Sadly these trials, which initially promised so much, have degenerated into a scam of immense sophistication and sometimes outright fraud. They now have a stranglehold over medicine. The result:  the prescribing of more and more drugs, many of doubtful value.

         Since 2005 the number of prescriptions has tripled in the UK with no discernible benefit. In fact, life expectancy has started to decline since 2015.

         This prescribing bonanza is good for the pharmaceutical companies but tragic for patients who are now taking more drugs than ever before. It is also tragic for doctors who can no longer be sure if a drug genuinely works or not and are faced with ever more complex prescribing strategies and decreasing job satisfaction.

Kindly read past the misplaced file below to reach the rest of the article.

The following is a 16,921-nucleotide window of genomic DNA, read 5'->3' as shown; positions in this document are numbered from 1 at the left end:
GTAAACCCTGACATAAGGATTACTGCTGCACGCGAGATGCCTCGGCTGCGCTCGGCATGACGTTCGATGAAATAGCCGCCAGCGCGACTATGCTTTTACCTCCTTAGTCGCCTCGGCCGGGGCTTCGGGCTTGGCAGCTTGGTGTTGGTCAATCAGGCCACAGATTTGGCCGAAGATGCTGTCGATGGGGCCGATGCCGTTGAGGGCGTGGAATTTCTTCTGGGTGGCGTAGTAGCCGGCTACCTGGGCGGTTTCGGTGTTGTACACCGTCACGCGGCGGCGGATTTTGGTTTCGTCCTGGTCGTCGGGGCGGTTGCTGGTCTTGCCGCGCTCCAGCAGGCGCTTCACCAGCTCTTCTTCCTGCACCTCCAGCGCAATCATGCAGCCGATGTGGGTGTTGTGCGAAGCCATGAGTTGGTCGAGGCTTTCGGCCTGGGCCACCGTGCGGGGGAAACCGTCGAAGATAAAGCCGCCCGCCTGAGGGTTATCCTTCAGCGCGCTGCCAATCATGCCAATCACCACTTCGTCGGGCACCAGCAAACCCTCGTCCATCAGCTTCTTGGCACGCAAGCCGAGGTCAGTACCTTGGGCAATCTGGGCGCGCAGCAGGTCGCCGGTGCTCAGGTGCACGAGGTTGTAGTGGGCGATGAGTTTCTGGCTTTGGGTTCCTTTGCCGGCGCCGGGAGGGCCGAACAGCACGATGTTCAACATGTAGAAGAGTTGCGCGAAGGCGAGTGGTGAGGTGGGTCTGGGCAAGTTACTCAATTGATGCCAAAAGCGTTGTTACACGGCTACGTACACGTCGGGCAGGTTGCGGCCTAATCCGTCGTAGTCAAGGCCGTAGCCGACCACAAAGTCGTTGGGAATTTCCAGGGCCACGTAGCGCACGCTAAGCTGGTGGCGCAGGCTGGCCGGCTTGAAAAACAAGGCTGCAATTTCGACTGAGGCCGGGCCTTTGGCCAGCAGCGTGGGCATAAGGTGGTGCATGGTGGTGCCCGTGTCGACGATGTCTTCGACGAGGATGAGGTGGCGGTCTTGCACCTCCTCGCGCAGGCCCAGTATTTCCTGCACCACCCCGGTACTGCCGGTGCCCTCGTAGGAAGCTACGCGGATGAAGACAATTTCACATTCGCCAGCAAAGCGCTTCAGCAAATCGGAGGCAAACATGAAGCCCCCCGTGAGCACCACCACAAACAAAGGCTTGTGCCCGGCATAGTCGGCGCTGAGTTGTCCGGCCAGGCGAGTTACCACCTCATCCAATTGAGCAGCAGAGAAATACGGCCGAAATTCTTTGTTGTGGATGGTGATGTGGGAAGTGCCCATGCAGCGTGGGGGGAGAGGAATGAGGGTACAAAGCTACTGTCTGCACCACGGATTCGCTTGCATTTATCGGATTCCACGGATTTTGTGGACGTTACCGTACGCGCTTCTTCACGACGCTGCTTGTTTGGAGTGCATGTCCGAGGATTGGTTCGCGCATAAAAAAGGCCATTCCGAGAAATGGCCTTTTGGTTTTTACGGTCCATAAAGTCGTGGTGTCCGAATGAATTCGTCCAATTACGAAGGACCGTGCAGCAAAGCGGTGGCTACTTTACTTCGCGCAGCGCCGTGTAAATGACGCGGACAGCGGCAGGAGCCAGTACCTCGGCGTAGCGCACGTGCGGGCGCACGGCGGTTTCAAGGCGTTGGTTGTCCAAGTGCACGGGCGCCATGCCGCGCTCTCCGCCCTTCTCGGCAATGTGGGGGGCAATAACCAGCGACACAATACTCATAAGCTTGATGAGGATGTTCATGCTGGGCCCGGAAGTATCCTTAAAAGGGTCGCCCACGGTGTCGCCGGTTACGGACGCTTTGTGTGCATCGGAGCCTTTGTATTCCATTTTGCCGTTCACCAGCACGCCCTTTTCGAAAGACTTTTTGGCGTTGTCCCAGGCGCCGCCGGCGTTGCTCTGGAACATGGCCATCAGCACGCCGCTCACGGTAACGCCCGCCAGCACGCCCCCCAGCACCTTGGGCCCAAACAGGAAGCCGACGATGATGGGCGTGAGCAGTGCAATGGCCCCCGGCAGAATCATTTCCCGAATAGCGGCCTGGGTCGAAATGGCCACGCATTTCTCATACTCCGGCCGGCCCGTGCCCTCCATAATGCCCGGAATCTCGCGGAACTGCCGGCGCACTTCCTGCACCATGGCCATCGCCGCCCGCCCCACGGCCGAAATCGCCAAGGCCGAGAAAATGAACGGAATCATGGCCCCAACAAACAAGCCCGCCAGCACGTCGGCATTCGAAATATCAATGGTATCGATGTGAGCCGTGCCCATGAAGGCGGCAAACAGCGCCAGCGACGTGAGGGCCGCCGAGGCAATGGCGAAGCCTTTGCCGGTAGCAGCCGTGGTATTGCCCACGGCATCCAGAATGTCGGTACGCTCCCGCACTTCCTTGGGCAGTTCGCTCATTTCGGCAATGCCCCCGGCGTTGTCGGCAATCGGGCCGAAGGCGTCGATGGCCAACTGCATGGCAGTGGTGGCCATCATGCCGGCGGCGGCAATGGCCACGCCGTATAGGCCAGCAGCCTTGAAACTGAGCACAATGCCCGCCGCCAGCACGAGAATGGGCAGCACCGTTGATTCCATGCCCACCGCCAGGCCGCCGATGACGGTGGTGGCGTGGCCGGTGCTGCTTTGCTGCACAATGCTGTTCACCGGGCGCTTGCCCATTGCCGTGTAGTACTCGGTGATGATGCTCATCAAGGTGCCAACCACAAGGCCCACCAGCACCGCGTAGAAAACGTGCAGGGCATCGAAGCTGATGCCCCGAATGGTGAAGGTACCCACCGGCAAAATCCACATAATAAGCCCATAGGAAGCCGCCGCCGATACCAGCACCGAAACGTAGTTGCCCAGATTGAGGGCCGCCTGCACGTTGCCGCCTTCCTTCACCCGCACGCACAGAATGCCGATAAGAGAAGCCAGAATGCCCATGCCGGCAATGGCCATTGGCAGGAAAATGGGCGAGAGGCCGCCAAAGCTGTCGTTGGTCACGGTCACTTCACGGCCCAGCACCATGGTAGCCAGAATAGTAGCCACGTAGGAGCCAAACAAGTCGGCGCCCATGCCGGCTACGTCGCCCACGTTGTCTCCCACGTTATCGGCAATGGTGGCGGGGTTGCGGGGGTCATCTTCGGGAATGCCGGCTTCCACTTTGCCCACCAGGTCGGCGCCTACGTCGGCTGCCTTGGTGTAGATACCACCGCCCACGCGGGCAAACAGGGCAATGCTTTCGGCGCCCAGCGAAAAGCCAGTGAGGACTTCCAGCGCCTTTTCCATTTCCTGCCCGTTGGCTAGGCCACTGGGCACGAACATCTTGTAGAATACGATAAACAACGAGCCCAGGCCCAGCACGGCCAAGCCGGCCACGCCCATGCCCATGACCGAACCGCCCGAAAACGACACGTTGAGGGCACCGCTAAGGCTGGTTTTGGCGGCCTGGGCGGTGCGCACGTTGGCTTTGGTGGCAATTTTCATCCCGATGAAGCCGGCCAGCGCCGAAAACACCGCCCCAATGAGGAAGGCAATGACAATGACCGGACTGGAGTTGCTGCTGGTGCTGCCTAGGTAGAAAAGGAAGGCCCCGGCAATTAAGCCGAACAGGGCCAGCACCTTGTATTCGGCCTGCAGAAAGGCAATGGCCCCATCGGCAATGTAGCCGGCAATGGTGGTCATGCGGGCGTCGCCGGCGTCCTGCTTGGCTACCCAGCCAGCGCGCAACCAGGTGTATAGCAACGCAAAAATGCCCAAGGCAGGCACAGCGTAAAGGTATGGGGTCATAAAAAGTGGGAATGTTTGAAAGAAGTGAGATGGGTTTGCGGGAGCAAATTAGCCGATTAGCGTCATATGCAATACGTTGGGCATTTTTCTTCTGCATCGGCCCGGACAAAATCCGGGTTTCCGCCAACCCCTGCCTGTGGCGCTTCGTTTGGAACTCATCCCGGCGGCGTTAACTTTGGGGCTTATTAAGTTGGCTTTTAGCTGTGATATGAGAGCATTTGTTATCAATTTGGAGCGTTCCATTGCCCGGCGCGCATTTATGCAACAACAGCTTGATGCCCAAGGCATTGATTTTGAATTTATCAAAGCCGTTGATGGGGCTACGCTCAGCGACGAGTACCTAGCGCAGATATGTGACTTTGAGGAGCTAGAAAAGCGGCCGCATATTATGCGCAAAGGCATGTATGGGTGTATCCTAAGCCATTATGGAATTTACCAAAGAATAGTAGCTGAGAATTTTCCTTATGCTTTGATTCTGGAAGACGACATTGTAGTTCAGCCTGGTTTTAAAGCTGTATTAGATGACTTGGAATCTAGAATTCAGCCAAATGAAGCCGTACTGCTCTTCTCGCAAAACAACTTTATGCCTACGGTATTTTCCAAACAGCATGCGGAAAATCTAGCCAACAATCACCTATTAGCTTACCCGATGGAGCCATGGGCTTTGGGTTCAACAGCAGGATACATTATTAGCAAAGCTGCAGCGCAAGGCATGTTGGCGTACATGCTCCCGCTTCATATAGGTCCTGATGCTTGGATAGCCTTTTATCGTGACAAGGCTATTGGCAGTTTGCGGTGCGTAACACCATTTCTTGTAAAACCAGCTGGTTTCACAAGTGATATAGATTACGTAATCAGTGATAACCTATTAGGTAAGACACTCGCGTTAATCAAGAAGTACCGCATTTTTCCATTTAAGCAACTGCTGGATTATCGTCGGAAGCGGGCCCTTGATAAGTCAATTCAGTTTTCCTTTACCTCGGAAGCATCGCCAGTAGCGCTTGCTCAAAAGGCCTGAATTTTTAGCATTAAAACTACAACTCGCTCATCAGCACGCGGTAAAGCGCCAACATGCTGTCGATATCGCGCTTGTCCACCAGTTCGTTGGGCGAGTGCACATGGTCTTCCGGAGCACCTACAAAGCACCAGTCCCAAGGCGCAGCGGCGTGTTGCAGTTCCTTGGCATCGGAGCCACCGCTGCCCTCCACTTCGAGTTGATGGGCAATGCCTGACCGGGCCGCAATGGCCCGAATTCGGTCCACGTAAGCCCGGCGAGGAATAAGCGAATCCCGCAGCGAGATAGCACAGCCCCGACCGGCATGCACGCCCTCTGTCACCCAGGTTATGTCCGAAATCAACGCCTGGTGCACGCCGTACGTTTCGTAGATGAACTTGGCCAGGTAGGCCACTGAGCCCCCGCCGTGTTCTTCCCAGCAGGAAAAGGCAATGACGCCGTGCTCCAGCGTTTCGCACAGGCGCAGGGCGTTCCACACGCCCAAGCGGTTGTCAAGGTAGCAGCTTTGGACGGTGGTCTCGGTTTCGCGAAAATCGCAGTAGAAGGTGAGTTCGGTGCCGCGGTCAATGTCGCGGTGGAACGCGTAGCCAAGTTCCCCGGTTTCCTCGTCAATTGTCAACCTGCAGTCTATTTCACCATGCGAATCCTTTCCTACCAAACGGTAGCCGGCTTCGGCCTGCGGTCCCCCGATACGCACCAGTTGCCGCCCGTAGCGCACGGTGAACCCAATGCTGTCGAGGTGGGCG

For myself, I still strongly believe in the science of medicine and the underlying principles behind these double blind trials. However, I have long ceased to have any confidence in the results coming out of these trials as they have likely been spun and massaged to get the results the company require. Sadly, these trials have been hijacked for commercial gain and this is undermining the very building blocks upon which the science of medicine ultimately depends.